Director: John Hamburg
Cast: Bryan Cranston, James Franco, Zoey Deutch, Megan Mullally, Griffin Gluck, Keegan-Michael Key, Cedric the Entertainer, Zack Pearlman, Adam Devine, the voice of Kaley Cuoco
MPAA Rating: (for strong language and sexual material throughout)
Running Time: 1:51
Release Date: 12/23/16
Review by Mark Dujsik | December 23, 2016
Do we begin with the tank of moose urine, or should that wait until later? Such are the questions that arise when attempting to review Why Him?, a comedy in which the urine and testicles of a moose are central to one of the movie's biggest gags.
This is, of course, one of the key rules of drama: If a tank filled with moose urine is introduced in the first act, it must shatter and cover the key players in the yellow liquid by the third act. The scene is also, likely, a good question for a pop-culture trivia contest. It is unlikely, though, that the scene of multiple actors being covered in moose pee will make any record books, since one must assume that it was not the actual stuff. It's the little favors such as this that probably keep an actor showing up every day to the set of movie like this. "At least it's not real," a few of them must have mumbled, as they prepared for the golden flood.
Yes, this is one of those movies, in which a number of talented performers must endure a handful of indignities. Their challenge is in displaying only enough embarrassment that we can watch the humiliation from the comfortable distance of believing the actors are only pretending to be embarrassed. It's helpful for the audience that pretty much everyone involved here goes through their motions with the attitude that there's a paycheck either waiting for them at the end of this or already safely deposited in the bank.
The story is an old one, given nothing new: A father meets his daughter's new boyfriend, and he instantly and intensely dislikes the guy. The father here is Ned Fleming (Bryan Cranston), the owner of a printing company in Grand Rapids, Michigan, that is—to the surprise of no one with a basic understanding of either the modern economy or the fundamentals of screenwriting—in financial trouble.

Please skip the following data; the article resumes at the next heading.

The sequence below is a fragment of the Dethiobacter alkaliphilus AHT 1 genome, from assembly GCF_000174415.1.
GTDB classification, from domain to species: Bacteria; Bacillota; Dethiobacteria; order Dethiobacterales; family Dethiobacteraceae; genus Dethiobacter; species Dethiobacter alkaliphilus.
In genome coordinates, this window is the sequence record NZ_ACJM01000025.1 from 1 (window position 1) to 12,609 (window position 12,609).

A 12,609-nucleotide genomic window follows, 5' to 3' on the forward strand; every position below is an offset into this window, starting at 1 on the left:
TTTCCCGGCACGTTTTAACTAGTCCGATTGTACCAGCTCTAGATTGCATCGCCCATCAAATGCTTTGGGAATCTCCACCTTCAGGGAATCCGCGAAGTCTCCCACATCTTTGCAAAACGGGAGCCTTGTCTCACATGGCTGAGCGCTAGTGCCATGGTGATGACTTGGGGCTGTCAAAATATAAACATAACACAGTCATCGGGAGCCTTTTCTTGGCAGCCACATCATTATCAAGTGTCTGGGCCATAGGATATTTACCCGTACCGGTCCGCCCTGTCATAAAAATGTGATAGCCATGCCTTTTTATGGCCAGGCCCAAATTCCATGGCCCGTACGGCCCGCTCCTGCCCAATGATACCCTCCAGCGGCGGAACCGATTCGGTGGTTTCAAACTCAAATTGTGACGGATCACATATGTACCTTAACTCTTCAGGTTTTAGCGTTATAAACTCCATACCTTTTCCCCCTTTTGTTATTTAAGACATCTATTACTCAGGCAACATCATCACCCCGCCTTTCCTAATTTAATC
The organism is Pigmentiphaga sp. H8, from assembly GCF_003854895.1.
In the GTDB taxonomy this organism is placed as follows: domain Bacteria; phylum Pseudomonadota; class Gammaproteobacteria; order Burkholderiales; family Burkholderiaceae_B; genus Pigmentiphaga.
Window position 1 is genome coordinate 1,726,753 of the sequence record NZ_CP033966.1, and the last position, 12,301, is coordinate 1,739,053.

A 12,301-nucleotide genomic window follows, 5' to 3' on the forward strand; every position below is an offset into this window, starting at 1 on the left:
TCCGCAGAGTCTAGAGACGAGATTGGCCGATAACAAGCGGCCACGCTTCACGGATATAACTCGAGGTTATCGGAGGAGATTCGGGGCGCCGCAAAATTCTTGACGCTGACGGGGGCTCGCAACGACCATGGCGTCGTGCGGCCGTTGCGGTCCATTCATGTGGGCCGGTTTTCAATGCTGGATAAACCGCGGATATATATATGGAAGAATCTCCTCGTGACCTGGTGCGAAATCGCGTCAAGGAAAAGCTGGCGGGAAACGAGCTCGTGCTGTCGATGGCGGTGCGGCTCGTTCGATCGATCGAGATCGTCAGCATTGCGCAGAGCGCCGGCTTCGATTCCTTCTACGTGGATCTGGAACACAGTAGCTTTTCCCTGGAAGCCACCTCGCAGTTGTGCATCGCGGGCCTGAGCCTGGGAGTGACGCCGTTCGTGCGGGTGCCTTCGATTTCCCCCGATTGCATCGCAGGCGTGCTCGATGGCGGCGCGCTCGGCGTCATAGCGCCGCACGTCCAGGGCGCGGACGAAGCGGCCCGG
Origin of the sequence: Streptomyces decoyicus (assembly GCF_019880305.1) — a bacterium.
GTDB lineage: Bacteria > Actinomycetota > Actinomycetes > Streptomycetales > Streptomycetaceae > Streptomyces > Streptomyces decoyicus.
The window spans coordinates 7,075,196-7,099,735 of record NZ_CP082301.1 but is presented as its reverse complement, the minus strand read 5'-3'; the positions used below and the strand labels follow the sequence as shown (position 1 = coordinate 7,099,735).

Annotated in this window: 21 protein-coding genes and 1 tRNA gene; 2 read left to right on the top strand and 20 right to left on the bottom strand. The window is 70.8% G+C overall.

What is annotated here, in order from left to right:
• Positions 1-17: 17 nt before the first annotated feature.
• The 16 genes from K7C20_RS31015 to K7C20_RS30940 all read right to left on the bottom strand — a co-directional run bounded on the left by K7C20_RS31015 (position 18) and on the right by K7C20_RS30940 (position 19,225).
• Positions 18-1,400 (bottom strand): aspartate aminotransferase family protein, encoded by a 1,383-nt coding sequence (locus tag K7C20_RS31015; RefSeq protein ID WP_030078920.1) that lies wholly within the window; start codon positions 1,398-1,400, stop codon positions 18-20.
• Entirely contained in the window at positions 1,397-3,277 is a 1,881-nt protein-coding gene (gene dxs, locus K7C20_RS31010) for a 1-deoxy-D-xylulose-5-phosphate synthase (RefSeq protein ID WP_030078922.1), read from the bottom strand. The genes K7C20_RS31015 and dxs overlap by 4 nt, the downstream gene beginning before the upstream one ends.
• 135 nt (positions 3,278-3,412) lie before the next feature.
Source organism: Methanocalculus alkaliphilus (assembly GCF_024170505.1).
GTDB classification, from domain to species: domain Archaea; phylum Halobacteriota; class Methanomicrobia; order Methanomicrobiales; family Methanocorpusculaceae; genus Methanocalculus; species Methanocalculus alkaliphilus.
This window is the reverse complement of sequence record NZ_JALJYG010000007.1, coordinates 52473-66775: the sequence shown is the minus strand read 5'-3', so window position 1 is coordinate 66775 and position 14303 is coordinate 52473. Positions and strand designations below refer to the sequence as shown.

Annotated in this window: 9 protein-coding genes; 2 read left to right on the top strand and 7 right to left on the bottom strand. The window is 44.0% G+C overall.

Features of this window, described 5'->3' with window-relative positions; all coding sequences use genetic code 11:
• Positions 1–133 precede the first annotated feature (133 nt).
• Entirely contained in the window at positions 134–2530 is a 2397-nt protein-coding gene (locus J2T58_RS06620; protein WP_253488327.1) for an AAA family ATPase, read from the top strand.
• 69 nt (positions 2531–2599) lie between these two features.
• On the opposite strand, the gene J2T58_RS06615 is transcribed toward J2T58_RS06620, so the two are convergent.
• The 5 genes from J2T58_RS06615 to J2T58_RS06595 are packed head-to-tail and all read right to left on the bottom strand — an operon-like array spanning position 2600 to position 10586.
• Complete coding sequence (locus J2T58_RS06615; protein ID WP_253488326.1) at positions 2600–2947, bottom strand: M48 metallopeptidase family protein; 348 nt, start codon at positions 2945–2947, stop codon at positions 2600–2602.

The daughter is Stephanie (Zoey Deutch, whose natural charm, even in roles as thankless and generic as this one, hopefully will not result in her being typecast in such thankless and generic roles). She's away at college in California, and she has invited her father, her mother Barb (Megan Mullally), and her younger brother Scotty (Griffin Gluck) to visit her and her boyfriend for Christmas.
The boyfriend is Laird Mayhew (James Franco, playing such a stereotypical version of his persona that actual pictures of the actor at Hollywood events are used when Ned does an internet search on Laird). He's the extravagantly wealthy owner of a company that makes games for mobile devices. Laird is also crass and vulgar in a way that makes Stephanie's Midwestern parents very uncomfortable. Then Laird finds new ways of making them uncomfortable, such as describing the first time he and their daughter had sex with a flower metaphor, before he really makes Ned uncomfortable by telling him that he plans to propose to Stephanie on Christmas Day.
With the movie's joke out of the way, there really isn't much left to discuss. It's the same joke over and over again in slightly different ways. There are certain scenes that play out between Ned and Laird or between Ned and Stephanie that essentially cover the same material. The screenplay by director John Hamburg and Ian Helfer just changes the words between the scenes, while keeping the meaning exactly the same (In two separate scenes, Stephanie and her father have a heart-to-heart in which she tells him that Laird means a lot to her and, after which, Ned promises to give the guy a chance).
It's little surprise, then, that a movie that recycles its own scenes would liberally copy a comic bit from another movie. Gustav (Keegan-Michael Key), Laird's personal assistant, randomly attacks his boss to keep Laird's reflexes sharp. If that joke doesn't sound familiar, don't worry, because Ned explains its origin, even though neither Laird nor Gustav are aware of it. You know how a joke that needs to be explained probably isn't funny in the first place? Well, Hamburg and Helfer have somehow found a way to double-down on that adage.
Why Him? provides other familiar scenes (Ned is hiding in a room where Laird and Stephanie fight before making up in a way that will make Ned incredibly uncomfortable) and a few promising setups that go nowhere (a malfunctioning high-tech toilet and an artificial intelligence system in the house that can hear everything). Then we get to the flood of moose urine. Where, really, is there to go from there?
Copyright © 2016 by Mark Dujsik. All rights reserved.
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